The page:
Friday, May 11, 2012

Q&A: The Balance of a Scythe

A wildwood snath (made by Peter Vido from alder wood) is suspended 
by the right grip. Note the thicker upper section of the snath.

Dear Peter Vido,  
I was hoping you would be able to elaborate on your suggestion that the scythe be balanced along the length of the whole tool, even going so far as to suggest adding extra weight near the upper (handle) end for some models !  

An argument can be made the scythe should be bottom heavy (at the blade end). First, such a scythe would always weigh less, a good thing. Second, the tool would then be analogous to swinging a ball at the end of a rope, with great centripetal force.
Of course, such an unbalanced system would increase the friction between the ground and the blade making the mowing of hay (for example) harder. But some people suggest pressing the blade down on the ground when cutting a grass lawn, and a bottom heavy scythe would require less pressing.

So, does it depend on what the terrain is? on what you are cutting? etc.?

Best wishes and thank you.

Your question is logical; you are obviously considering the physics of it all. And perhaps many of the designers of the traditional snaths thought along the same lines. Were they "wrong"? Who is to say? But we all know that many traditional tools could have been designed better.

You also already know (by reading my take on the issue) that I would not want to use those heavy-nosed snaths. Not now, since I've stumbled upon what I consider a better design. And I do mean stumbled -- because I did not approach the matter as an engineer, but as a farmer guided by 'feel' rather than an understanding of physics. (I had once described the 'story' of how it happened, but perhaps it did not quite make it into electronic form...)

I presently can't take time for a long discussion on this topic, so let me get away with just jotting down a few points:

1.  Of all snath designs, the one which mostly benefits from some counterbalance for the weight of the blade, is the one with two grips pointing towards the mower. In addition, with the style of movement I advocate, the "light-at-the-bottom" unit will be most appreciated. By "light-at the bottom" I mean that a snath without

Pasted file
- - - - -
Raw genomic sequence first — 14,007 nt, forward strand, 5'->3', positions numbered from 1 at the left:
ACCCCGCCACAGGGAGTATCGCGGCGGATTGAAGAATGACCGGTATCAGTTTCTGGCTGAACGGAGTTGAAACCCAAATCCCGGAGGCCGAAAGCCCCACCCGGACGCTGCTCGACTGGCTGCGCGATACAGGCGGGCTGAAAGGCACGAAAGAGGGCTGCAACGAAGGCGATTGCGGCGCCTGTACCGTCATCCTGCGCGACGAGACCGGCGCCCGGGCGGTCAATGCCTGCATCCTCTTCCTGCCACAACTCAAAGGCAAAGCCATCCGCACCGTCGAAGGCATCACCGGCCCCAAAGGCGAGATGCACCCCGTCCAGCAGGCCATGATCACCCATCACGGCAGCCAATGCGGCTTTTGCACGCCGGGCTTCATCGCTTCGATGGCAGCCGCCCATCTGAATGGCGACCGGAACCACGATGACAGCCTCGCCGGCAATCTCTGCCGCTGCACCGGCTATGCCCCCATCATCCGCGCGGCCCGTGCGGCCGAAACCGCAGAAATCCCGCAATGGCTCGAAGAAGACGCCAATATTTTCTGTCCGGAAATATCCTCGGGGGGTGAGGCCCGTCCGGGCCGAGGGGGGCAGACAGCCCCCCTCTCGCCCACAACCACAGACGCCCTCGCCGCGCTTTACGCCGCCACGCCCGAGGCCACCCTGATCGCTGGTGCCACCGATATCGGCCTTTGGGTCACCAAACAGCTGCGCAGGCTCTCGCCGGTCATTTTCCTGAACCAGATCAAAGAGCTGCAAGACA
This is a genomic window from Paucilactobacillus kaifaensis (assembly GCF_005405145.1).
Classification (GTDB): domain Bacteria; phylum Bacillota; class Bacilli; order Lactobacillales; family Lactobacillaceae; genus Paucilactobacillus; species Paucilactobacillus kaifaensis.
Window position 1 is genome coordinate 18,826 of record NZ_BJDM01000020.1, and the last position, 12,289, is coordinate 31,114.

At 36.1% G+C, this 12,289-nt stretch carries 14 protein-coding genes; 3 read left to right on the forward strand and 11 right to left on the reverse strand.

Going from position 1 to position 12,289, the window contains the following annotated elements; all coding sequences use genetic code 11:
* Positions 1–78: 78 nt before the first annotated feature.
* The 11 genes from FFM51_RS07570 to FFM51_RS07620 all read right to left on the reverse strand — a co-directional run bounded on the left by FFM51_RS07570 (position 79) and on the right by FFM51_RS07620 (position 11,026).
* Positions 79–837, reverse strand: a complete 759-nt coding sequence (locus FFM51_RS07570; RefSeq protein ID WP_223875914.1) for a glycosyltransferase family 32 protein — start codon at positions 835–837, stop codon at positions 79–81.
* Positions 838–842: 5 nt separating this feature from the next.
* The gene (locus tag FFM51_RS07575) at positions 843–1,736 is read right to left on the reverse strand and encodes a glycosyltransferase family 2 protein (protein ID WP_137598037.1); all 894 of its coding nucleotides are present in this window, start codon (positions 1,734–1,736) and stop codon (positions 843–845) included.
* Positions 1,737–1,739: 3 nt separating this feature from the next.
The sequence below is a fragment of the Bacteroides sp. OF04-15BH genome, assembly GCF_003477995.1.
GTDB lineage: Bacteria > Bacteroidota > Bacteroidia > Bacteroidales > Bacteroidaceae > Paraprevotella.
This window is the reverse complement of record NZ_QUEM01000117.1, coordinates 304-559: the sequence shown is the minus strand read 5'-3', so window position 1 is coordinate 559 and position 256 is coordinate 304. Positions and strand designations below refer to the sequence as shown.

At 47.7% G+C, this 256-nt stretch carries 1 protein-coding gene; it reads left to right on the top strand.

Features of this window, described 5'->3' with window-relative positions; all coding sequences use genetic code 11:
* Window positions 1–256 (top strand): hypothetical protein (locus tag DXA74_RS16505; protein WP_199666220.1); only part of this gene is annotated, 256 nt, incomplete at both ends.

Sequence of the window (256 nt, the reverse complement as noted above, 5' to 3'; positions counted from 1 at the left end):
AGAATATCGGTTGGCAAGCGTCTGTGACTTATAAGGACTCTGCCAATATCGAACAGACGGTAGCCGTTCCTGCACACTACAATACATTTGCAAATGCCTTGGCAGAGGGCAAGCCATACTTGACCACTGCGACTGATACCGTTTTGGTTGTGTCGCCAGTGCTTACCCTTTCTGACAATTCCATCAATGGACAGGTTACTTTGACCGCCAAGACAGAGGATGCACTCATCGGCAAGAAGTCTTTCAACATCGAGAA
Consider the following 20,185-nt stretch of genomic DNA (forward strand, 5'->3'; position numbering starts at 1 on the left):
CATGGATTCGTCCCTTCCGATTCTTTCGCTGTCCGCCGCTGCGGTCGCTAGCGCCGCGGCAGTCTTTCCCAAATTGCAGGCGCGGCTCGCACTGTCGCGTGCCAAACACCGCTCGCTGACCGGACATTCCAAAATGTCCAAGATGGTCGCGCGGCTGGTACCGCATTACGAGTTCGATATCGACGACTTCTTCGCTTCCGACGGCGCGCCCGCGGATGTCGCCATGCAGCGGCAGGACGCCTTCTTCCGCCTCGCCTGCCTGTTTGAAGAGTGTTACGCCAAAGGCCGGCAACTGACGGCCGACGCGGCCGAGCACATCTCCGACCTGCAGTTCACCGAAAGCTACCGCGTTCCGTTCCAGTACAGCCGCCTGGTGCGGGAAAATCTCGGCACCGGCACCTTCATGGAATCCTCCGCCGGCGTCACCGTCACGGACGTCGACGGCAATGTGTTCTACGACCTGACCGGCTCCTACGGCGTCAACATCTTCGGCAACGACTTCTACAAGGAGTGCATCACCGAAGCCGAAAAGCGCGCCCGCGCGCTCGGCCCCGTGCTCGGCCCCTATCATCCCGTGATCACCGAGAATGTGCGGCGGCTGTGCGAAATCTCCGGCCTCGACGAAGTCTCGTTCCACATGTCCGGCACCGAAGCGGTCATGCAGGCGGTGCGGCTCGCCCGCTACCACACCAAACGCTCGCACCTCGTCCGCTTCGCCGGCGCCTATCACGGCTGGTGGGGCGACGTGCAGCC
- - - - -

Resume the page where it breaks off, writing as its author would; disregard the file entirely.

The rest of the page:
the blade will more or less hang/lay horizontally if suspended upon a finger from the lower grip. Once the blade is mounted the unit will, of course, be heavier at the bottom.

2.  The downward pressure upon a blade during its cutting stroke is a good (sometimes even necessary) technique under many (though not all) conditions. I did not "invent" the idea, but yes, I was probably the first to present it in print -- at least in the English language. However, if you wanted to make a snath whose bottom end weight would "automatically" fulfill the function of the downward pressure, you'd end up with an awfully heavy and awkward tool overall. Keep in mind that at least half the time the scythe is used, it is not actually cutting (the backstroke already represents a half...) During all that time, a unit that feels like a well-balanced 'feather' in your hands is a pleasure to use, period. 

3.  I should also note here that for the single-grip snaths (which are held mostly at a more upright angle), there is NO advantage to have the upper end heavier; in fact it would be counterproductive (I've tried this as well).

To sum up:
Try your physics in the field; if you come up with anything revelatory, please get back to us.

With best regards,


  1. From the same person who asked the question Jeffrey H. Adams.

    Thank to Peter Vido for his deep insights and comments.

    Perhaps a "balanced" snath may be preferred is as follows:

    When the scythe is fairly bottom heavy, the work load of using the scythe falls more on the right arm and hand(for a right handed person). A balanced scythe lets the work load be more shared between the 2 arms and hands. Furthermore, a fairly bottom heavy scythe puts the body in a kind of imbalance towards the side where the blade happens to be at the time. When the weight (bottom heavy part of snath) is on your right hand side it will exert strong leverage against your body on that right side. A more balanced scythe reduces that leverage.

    1. @Jeffery Adams: I'm not sure I completely understand you here but I don't think I agree. When I mow (as a right handed person) I use more force with my left arm on the cut stroke pulling the scythe and my right arm pulls some/gives down pressure/steers/balances the blade. On the return stroke my right arm lifts the scythe and both arms return it to start position. My arms do not feel unequally stressed at the end of mowing.

      I have done extensive experimentation with this aspect of balance in the past and discussed it with Peter at some length. My approach differed with Peter's in that instead of tapering the snath from blade to left hand like the one in the picture, I put a downward pointing stem 6"-18" in length near the left handle and attached a piece of wood for a weight. This not only gave the tool good overall balance it lowered the center of gravity which greatly stabilized the horizontal balance of the blade. Additionally if my attached counterweight was offset I could rotate in a way that changed the overall horizontal balance of the blade, giving tip weight or giving tang weight depending on the rotation. One drawback is depending on how the counterweight is attached it can make field dressing (stoning) awkward. The reason I've discontinued this design element is that IMO if you really do a lot of mowing the overall weight of the tool is more important than overall tool balance and ease of use. IMO, horizontal balance of the blade is more important than overall tool balance. Peter will probably agree with me here. See his article on long blades and various other gems on